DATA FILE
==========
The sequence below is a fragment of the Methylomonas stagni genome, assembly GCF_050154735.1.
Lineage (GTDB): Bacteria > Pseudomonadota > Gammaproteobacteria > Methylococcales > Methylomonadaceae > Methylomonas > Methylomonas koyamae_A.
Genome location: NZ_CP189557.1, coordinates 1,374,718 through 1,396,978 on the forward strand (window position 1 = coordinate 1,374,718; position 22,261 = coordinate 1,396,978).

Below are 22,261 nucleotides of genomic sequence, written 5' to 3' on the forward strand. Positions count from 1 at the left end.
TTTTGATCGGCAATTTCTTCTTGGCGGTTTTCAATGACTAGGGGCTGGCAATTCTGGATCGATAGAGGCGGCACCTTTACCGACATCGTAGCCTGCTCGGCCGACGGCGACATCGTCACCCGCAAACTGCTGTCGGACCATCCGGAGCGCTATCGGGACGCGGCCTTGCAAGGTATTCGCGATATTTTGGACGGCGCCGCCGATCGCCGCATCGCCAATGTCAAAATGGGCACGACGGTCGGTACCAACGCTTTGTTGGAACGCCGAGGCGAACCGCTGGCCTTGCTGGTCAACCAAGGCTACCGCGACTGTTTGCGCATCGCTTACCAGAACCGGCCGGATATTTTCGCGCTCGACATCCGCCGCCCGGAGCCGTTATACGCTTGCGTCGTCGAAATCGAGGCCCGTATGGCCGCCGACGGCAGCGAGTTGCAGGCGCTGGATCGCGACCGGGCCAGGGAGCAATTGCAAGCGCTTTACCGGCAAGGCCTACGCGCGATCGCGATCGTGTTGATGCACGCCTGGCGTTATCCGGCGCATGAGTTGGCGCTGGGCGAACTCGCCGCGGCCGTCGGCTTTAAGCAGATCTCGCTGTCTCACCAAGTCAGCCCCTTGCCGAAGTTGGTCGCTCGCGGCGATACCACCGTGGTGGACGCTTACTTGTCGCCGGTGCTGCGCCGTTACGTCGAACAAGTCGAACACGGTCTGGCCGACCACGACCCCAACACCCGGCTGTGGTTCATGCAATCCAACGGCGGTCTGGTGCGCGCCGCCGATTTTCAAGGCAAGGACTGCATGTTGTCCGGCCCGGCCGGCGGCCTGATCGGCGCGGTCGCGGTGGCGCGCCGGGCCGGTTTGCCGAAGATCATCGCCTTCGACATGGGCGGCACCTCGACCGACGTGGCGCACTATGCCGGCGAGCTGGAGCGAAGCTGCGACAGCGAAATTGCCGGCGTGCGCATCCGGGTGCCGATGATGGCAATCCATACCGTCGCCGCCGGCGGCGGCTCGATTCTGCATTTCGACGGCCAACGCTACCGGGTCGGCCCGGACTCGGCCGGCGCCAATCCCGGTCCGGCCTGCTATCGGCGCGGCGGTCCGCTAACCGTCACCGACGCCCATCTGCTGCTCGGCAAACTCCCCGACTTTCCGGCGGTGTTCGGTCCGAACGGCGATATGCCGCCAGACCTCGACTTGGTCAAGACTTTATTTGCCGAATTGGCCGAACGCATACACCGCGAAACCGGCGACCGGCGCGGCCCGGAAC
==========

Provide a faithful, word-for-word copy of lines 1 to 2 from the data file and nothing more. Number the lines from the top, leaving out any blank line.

The sequence below is a fragment of the Methylomonas stagni genome, assembly GCF_050154735.1.
Lineage (GTDB): Bacteria > Pseudomonadota > Gammaproteobacteria > Methylococcales > Methylomonadaceae > Methylomonas > Methylomonas koyamae_A.